Posted May 18 '13 @ 5:12 AM
Setting Up Email
First... and probably most important for a majority of BlackBerry users... you have to set up your email accounts on your new Android device. Google really wants you to use Gmail, and the majority of Android phones are designed to reflect this, with a friendly home-screen Gmail icon that needs only your username and password to be effectively configured.
If you don’t already have a Gmail account for personal email, by all means make one... it’s a great service, and you’re going to need it anyway to sync your Outlook calendar. If you already have a Gmail account, you may want to consider persuading your IT department to forward all of your business mail to Gmail automatically... many companies balk at this notion because they’d rather not have their mail travel through Google’s servers, but the fact is that you could do a lot worse, and anybody who can arrange this option is rarely unhappy with it.
If you decide not to go that route, you’ll have to use the alternate email application installed on Android phones. Depending on your version of Android, this application may be called 'Email' or 'Mail', open your App Drawer (the scrolling list of all the apps that you have installed), and take a look. While the setup options for the Email app seem simple (and they actually are, if you’re using them to configure a common email address such as one from Yahoo), you’ll probably need some technical information from your IT folks to configure a corporate email server. If your office uses Outlook for mail on your desktop PCs, you likely have a Microsoft Exchange server. Microsoft provides some good, straightforward instructions for configuring Exchange email. The only information you’ll need that you might not have already is your email server name, and you should be able to find that information by clicking Help, About in Outlook and checking under the 'External POP Settings' line. If the setup process asks whether to use a secure connection and to accept any SSL certificates, it’s a good idea to say yes to both. Input the necessary information, finish the setup process, and you should be all set.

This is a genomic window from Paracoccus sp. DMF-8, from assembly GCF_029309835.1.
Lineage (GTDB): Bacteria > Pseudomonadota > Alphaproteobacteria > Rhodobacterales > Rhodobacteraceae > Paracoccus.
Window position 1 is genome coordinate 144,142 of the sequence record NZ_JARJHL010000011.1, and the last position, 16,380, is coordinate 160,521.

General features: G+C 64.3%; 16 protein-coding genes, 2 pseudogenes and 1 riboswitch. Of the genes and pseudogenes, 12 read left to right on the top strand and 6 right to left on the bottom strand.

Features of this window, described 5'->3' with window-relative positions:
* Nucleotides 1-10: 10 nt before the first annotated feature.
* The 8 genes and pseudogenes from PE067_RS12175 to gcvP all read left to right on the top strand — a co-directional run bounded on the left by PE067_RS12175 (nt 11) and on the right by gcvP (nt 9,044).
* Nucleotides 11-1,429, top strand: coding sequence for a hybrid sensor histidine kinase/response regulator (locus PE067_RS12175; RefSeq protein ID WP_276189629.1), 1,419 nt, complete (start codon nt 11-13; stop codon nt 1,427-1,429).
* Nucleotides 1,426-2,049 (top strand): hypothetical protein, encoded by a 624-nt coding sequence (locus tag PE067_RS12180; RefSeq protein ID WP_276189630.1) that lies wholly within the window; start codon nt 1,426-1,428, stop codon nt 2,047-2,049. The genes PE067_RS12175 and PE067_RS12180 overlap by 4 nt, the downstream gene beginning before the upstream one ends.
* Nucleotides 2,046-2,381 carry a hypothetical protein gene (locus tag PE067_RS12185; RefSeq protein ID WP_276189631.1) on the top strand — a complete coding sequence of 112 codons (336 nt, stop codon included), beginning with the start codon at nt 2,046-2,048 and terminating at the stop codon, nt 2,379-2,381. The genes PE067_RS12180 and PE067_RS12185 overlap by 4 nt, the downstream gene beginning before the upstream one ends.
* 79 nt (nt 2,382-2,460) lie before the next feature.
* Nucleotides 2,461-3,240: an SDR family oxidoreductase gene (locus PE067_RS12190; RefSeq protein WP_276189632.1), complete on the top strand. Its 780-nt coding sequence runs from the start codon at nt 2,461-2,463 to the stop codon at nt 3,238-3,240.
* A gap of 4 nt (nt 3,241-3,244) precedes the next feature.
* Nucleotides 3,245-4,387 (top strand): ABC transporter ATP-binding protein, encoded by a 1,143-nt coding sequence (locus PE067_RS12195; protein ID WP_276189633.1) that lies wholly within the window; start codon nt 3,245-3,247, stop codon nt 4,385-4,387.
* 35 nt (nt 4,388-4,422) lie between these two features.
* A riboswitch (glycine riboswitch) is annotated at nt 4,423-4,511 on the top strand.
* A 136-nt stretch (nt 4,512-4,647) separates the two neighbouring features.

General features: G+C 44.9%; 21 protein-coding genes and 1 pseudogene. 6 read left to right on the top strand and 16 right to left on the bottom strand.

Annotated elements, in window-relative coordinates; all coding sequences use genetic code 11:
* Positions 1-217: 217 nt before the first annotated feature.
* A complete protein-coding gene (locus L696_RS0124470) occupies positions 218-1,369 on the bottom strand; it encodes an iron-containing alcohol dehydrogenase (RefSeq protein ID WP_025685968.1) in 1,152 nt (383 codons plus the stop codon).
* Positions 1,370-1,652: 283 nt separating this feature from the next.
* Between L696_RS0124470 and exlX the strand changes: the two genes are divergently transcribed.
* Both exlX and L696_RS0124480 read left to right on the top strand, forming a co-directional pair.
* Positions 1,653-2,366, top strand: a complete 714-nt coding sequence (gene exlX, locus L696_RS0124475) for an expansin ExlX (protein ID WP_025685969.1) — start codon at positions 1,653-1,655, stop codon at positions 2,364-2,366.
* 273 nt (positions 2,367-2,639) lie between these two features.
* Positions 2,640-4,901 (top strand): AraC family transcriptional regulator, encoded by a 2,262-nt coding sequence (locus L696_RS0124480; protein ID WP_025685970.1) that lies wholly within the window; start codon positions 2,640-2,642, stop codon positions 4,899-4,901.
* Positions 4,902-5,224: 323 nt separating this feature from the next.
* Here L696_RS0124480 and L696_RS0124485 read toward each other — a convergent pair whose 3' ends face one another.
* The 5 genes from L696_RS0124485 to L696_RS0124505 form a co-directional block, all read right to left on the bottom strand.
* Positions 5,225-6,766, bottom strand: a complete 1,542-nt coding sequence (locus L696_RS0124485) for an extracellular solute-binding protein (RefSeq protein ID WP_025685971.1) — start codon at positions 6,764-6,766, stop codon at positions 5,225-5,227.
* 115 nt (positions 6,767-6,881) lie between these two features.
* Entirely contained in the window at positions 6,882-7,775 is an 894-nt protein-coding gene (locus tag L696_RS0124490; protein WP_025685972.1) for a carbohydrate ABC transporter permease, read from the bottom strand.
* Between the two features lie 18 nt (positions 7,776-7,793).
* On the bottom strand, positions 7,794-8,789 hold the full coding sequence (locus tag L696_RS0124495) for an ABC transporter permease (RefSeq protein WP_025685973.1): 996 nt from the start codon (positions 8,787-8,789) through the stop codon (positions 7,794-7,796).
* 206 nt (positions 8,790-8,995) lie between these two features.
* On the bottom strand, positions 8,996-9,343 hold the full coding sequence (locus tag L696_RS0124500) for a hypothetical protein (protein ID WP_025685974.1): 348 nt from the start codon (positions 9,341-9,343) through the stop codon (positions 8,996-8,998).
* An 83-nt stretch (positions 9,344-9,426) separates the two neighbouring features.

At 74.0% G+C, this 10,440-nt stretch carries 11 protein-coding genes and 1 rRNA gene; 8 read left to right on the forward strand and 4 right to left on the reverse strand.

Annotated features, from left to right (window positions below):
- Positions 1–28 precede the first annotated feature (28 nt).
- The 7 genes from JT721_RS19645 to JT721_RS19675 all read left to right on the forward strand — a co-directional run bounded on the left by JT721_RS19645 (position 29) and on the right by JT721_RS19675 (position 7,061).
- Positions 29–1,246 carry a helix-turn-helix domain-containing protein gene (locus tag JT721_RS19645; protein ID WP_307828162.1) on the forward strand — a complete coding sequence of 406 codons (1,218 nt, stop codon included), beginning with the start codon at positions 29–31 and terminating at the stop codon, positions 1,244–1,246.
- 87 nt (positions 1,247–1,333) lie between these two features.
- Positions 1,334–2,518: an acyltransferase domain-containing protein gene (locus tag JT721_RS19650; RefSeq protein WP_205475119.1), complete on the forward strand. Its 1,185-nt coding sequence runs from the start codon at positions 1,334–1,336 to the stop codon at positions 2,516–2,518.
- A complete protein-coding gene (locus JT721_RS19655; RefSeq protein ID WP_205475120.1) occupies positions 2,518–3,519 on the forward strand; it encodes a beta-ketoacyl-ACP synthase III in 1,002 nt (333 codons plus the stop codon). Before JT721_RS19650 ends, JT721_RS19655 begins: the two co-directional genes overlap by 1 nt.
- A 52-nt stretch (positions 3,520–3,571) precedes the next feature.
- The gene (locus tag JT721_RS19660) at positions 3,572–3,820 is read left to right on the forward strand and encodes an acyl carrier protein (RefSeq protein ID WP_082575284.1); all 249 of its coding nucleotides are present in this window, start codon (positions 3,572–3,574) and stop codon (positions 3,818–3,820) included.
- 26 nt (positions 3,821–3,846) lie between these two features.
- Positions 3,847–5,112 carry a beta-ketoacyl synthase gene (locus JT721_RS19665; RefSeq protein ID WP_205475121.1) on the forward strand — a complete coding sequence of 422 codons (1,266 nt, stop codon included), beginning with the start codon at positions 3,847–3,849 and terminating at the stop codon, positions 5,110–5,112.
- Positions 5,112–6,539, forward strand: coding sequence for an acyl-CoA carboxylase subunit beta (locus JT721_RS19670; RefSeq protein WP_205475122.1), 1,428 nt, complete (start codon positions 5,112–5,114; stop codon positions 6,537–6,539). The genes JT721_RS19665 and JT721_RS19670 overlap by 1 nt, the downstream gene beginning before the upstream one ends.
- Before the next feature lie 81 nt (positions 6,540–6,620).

Importing Contacts and Calendars
Next, you should import your contacts and calendars. The easiest way to do this is to go to http://m.google.com/sync on your BlackBerry device’s browser... this action will automatically install the software to begin syncing your contacts and calendars with Google’s cloud. Once the Google Sync app is installed, open it, input your Gmail account details, check the app settings to ensure that both Contacts and Calendar are checked, and press Sync Now. If you don’t intend to keep using the BlackBerry, you can go ahead and power it down for the final time after sync has completed, as you won’t need it anymore. You can and should also install the desktop version of Google Sync so that your new phone can remain automatically synced to your Outlook calendar... no docking or wires needed. Once this sync is complete, open the Calendar app on your Android phone, and see what you think!